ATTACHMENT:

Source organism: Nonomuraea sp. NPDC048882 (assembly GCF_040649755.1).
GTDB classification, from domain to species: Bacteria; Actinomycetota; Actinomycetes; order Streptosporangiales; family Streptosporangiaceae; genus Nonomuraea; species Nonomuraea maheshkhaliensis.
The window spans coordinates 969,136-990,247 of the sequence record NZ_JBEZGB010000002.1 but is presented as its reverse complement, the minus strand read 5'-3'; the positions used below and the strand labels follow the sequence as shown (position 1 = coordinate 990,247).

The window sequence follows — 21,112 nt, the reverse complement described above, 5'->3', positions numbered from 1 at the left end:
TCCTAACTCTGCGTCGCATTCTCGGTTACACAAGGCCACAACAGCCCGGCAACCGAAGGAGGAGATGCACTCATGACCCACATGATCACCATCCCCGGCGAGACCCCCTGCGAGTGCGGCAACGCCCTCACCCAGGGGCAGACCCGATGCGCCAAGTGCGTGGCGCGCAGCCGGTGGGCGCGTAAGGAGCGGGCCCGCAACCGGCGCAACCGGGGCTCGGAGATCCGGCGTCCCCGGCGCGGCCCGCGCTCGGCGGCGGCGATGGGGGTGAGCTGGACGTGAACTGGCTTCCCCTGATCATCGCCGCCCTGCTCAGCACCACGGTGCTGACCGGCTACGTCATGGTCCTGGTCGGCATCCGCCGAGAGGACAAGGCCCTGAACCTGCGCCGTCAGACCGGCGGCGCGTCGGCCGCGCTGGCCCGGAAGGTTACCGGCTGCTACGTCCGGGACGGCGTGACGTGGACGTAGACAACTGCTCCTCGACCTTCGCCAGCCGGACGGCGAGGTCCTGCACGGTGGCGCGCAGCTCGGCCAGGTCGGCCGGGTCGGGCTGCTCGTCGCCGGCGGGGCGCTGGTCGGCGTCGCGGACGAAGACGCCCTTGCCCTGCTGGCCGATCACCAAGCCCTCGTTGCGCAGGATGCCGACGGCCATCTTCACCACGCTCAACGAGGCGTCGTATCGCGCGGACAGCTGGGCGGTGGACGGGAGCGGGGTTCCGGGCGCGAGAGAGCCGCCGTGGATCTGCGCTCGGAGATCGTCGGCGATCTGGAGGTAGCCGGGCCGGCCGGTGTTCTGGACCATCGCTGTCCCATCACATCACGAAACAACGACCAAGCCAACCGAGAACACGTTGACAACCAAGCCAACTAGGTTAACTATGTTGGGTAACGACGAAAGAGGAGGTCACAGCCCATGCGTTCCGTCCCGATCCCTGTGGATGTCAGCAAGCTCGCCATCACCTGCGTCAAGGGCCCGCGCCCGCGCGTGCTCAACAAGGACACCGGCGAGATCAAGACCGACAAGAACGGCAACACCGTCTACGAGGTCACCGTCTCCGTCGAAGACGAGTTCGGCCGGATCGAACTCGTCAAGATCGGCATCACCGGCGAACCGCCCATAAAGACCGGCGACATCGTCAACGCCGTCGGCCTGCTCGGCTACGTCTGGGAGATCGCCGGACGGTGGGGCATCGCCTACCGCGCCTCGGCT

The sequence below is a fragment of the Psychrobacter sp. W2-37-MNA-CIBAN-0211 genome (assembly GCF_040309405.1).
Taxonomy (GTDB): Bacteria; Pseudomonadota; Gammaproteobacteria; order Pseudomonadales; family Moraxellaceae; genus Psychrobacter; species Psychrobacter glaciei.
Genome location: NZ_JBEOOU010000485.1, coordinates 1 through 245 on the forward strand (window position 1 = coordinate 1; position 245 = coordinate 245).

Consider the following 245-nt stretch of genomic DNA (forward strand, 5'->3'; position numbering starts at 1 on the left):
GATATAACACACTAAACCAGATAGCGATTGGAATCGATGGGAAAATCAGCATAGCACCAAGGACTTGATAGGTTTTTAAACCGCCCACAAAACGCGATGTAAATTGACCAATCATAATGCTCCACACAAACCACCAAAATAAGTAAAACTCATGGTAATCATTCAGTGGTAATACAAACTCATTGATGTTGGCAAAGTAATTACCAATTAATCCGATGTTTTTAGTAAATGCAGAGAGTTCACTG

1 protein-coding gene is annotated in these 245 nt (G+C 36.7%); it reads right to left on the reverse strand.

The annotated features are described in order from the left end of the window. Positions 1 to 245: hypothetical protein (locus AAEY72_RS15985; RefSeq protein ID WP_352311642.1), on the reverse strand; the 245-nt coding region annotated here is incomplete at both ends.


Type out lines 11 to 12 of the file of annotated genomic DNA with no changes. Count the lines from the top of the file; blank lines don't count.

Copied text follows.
1 protein-coding gene is annotated in these 245 nt (G+C 36.7%); it reads right to left on the reverse strand.

The annotated features are described in order from the left end of the window. Positions 1 to 245: hypothetical protein (locus AAEY72_RS15985; RefSeq protein ID WP_352311642.1), on the reverse strand; the 245-nt coding region annotated here is incomplete at both ends.